Few Teens Finish HPV Shot Series

Just 1/3 of Teenage Girls Get All 3 HPV Shots

Medically Reviewed by Laura J. Martin, MD on November 08, 2010
From the WebMD Archives

Nov. 9, 2010 -- Just one-third of teenage girls actually complete all three required doses of the human papillomavirus (HPV) shot, suggesting that many teens are unprotected or underprotected from the strains of HPV linked to cervical cancer. These findings will be presented at the American Association for Cancer Research annual meeting in Philadelphia.

The HPV shot protects females against the types of HPV that cause most cervical cancers. The CDC recommends the shot for girls and young women aged 11 to 26. Two HPV vaccines are licensed by the FDA and recommended by the CDC: Cervarix and Gardasil. The Gardasil vaccine also protects against most genital warts. Both vaccines require three doses for maximum protection.

"I was surprised by the relatively poor completion rate," says study researcher J. Kathleen Tracy, PhD, an assistant professor of epidemiology and public health at the University of Maryland School of Medicine in Baltimore.

"Making another trip back to the doctor is a barrier to following through, and having to do it three times is an even bigger barrier."

In the new study of more than 9,600 adolescent and young adult women who were seen between August 2006 and August 2010, 27.3% started the vaccine process. Slightly more than 39% received one shot, 30.1% received two doses, and 30.78% received all three required doses, the study shows.

Particularly at risk for not completing the HPV vaccine series were young women aged 18 and older and young black women and teens.

"Eighteen-year-olds are more likely to be transient and more likely be in between home and college, and this is the first time mom or dad isn't telling you 'don’t forget to go and get this,'" she tells WebMD.

HPV Shot Controversy

There has also been controversy about mandating the HPV shot, which could play a role in the low rates of vaccine acceptance and completion.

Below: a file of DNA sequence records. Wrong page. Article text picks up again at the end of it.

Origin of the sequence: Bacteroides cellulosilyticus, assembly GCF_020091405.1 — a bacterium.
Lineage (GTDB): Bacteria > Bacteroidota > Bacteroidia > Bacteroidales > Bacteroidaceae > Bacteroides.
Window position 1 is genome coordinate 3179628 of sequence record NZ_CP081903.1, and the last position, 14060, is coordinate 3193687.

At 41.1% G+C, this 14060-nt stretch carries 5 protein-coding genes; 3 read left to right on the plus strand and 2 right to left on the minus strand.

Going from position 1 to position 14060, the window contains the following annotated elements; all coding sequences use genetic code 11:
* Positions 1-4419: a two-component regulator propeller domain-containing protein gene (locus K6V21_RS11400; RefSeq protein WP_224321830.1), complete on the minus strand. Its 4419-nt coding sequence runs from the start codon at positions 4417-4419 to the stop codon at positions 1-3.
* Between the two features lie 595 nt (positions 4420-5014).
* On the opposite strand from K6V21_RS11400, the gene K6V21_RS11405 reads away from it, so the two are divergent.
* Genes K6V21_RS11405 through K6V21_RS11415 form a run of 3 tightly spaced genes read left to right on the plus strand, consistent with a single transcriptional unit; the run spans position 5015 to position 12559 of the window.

"HPV is not a disease in the way that the flu, measles, and mumps are, and parents didn't like being told it was mandated," she says. "Most parents also don't want to think about [9-year-olds] as sexual beings either." The vaccine is licensed for use in girls as young as 9.

In a related report, Sarah E. Gollust, PhD, an assistant professor in the division of health policy and management at the University of Minnesota in Minneapolis, and colleagues found that people were less likely to support laws requiring the HPV vaccine for young girls when they learned that there is political and medical controversy over such laws. These findings appear in the November issue of the journal Health Affairs.

"We know that HPV vaccine mandates have been hotly debated in the U.S. news media, with medical and public health experts, politicians, and others disagreeing about whether the HPV vaccine should be required for girls [and] our study showed that exposure to this controversy made people more wary of supporting laws requiring the vaccine," she says in an email.

WebMD Health News



American Association for Cancer Research Frontiers in Cancer Prevention Research, Philadelphia, Nov. 7-10, 2010.

Gollust, S. Health Affairs, 2010, manuscript received ahead of print.

Sarah E. Gollust, PhD, assistant professor, health policy and management, University of Minnesota, Minneapolis.

Donovan, B. The Lancet, published online Nov. 9, 2010.

J. Kathleen Tracy, PhD, assistant professor, epidemiology and public heath, University of Maryland School of Medicine, Baltimore.

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